- Allow time for the mixture to cool before forming into round patties (so it doesn’t burn your hands).
- Then dip each patty to coat fully in beaten eggs and lightly fry on either side.
- Keep the kebabs apart while cooking so they are easy to flip and cook evenly.
Fun fact: In Lucknow’s Awadhi cuisine (which was heavily influenced by Mughal cooking), kebabs are mostly cooked in a skillet, whereas Punjabi kebabs are usually cooked on skewers in a tandoor oven.
Make in advance
As with many red meat dishes, these kebabs taste even better if they are made some hours in advance or even the day before.
Once the mince and dal mixture has cooled, shape into round patties, then cover and keep in the fridge (or freeze) till required.
Before serving dip the patties in the egg wash and lightly fry on either side till golden.
How to serve them
You may also like …
Are you making these shami kebabs? Leave a comment and rate the recipe in the comments below. If you are sharing it on social media tag us @endofthefork.
Cooking the mince
- ½ kg mince lamb 1 lb, with fat
- ½ kg mince beef 1 lb, with fat
- 190 g chana dal 1 cup
- 1 tablespoon red chilli flakes
- 1 tablespoon garam masala
- 2 tablespoons ginger chopped small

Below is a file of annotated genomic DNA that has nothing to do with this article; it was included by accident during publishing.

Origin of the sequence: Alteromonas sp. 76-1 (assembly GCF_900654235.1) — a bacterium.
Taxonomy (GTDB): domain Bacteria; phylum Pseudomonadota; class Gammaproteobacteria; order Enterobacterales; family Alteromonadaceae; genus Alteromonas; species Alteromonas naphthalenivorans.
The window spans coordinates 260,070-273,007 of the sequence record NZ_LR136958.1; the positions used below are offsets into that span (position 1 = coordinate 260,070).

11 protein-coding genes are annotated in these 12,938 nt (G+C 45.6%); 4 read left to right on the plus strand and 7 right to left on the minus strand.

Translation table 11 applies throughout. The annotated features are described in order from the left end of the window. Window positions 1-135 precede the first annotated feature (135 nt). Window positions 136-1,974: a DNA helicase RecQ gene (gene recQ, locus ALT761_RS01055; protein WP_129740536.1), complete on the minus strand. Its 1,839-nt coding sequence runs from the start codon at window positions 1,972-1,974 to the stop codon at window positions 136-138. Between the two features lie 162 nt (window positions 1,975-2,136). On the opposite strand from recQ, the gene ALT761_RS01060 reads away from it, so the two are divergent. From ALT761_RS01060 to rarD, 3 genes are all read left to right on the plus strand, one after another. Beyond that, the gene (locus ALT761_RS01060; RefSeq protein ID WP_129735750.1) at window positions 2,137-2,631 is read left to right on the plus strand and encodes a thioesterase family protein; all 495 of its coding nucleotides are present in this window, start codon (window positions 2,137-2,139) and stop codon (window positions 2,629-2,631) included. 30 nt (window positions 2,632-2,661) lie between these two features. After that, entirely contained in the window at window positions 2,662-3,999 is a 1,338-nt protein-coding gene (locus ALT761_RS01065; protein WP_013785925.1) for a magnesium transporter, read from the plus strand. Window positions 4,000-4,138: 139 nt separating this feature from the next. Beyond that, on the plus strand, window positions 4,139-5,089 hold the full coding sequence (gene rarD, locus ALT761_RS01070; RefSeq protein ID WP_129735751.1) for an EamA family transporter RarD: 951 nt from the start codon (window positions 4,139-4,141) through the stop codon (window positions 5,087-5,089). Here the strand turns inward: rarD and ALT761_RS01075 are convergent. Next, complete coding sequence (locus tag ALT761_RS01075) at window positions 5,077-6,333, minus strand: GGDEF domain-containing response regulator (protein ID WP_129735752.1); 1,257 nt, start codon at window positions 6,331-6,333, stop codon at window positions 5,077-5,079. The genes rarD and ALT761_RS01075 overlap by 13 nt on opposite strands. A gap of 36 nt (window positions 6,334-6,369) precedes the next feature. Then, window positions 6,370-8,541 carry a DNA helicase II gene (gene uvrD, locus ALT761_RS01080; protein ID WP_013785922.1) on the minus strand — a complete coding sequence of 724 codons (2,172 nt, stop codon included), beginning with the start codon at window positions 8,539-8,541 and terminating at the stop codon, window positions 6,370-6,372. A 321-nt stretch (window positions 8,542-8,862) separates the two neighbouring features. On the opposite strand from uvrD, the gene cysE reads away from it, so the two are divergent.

- 5 medium cloves garlic chopped small
- 2 teaspoons cumin powder
- 350 ml warm water 1½ cups
Add to cooked meat mixture
- 2 whole birds eye green chillies finely chopped, adjust quantity according to taste
- 2 teaspoons salt adjust to taste
- 1 teaspoon freshly ground black pepper
- 1 large onion diced small
- 8 g cilantro coriander leaves, ½ cup, chopped roughly (optional)
- 5 g mint leaves 3 tablespoons, chopped roughly (optional)
- 6 medium/large eggs lightly beaten
- vegetable oil to shallow fry
Cook the meat
- Rinse and soak 190 g chana dal in water till fully submerged for at least 1 hour.
- In a heavy bottomed saucepan, on medium heat, add the drained split peas, ½ kg mince lamb, ½ kg mince beef, 2 teaspoons salt , 1 tablespoon red chilli flakes, 1 tablespoon garam masala, 2 teaspoons cumin powder, 5 medium cloves garlic, 2 tablespoons ginger, 1 teaspoon freshly ground black pepper and 350 ml warm water and mix well.
- Cover and cook on low heat stirring occasionally till the chana dal softens and the water has evaporated (45-50 minutes). The mixture should be a moist paste. Remove from heat and set aside to cool.
- Use a stick blender to blend the mixture to a smooth paste. Then cover and set aside to cool down to shape into patties.
- Add 1 large onion, 2 whole birds eye green chillies, 5 g mint leaves and 8 g cilantro then mix well.
- Shape into balls (size of a golf ball) and flatten to make round patties.
- Coat each patty in the beaten egg mix (6 medium/large eggs) then lightly fry in vegetable oil on either side till golden. Serve warm with a green chutney.
Only you will see your notes and you can edit them anytime.
Nutritional information is calculated automatically and accuracy cannot be guaranteed. The information above is an estimate per serving.
@ EndoftheFork.com. Content and photographs are copyright protected. Sharing of this recipe is encouraged and appreciated, however copying and pasting full recipes to social media or other platforms is strictly prohibited.